1. Wow! I am blown away by the goodies in this post. I have never really ever stitched a sampler like these. The closet I have come is the piece I am currently working on and the Books of the Bible piece by I can't think of the name, but I am so intrigued and wondering if next year I need to do one of these. The one I spied is so so pretty. Love the little verse on it. And Sarah B is just amazing. Interesting about the horizontal vs vertical. I really hope you share your thoughts on the hoop if you purchase it. I never know if I should get things or not since I have no stitch friends or local shops. My world is the Internet and I love it when y'all share details such as this. Judy, this is all beautiful!!!
    Congrats on getting your truck back. I actually drive a truck as my main vehicle. Nothing like a truck:)

    1. Thank you, Sandy. Samplers (reproduction and new) were the star of the Nashville Market this year. There were so many beautiful designs and reproductions to choose from. Those poor shop owners. So many treats. So little time. Hands Across the Sea Samplers is nothing but reproduction samplers, but you can also find them through Scarlet House, Needlework Press, Gigi R, and Shakespeare's Peddler. The list goes on and on. Check out YouTube. The Attic has a sampler tour that might be a great place to start . I will definitely share details about the hoop. It's not really about if I'll purchase it. It's more about the configuration. Nicola was mentioning the thicker hoops were better because they didn't cause that stubborn ring thing that is typical of most hoops. Okay, she was far more eloquent, but the meaning is the same. I will be at Sassy Jacks for the Bristle Orphan Sampler Workshop in October. I suspect this is when I will purchase it. Happy Stitching. Judy :-)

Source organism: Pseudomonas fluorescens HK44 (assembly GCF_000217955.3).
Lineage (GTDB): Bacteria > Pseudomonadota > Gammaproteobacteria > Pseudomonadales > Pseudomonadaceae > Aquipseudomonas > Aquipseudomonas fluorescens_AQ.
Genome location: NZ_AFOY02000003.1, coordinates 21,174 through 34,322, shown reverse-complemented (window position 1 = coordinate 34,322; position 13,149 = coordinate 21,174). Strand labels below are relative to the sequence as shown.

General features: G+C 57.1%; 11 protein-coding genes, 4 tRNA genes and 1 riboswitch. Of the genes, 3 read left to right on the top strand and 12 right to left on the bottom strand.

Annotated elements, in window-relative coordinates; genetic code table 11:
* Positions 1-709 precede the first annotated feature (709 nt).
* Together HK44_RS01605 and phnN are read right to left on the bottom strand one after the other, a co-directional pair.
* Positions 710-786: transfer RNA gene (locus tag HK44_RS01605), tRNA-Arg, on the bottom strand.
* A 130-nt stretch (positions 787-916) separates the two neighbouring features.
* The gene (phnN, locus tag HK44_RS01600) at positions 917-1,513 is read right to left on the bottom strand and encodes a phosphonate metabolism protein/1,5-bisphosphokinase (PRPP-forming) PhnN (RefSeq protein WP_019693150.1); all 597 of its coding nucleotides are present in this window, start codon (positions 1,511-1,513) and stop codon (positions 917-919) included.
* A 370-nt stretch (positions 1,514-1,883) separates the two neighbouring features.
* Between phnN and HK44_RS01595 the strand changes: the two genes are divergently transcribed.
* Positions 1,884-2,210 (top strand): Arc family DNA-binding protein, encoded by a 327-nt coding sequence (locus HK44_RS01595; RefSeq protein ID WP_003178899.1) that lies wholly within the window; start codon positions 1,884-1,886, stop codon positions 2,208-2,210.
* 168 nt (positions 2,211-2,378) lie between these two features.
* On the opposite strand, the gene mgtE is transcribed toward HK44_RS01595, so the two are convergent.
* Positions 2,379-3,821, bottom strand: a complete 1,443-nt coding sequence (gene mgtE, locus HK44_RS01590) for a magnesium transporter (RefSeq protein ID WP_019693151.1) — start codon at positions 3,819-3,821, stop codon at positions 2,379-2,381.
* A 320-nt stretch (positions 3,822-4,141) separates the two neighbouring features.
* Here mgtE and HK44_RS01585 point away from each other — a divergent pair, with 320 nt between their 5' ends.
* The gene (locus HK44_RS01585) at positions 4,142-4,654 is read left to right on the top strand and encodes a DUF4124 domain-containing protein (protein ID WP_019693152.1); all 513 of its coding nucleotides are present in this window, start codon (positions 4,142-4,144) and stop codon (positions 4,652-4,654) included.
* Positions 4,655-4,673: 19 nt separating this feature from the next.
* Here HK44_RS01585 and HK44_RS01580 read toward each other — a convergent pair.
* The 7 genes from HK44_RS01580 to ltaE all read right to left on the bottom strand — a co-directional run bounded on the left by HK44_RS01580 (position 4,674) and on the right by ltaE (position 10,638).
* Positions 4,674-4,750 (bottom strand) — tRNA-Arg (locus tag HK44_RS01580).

2. Oh and I am so glad I am not the only one who ever had to pull out that much:) I know what you mean about the colors too. Another reason I wish I had a local shop sometimes.

    1. Not even close. Kim gave me the color conversion over the phone, but even if I had been at the shop I still probably would have had to rip as I was trying to stay close to the called for colors. Sometimes I don't know whether or not they'll work until I actually stitch. It's all part of that valuable learning process. Judy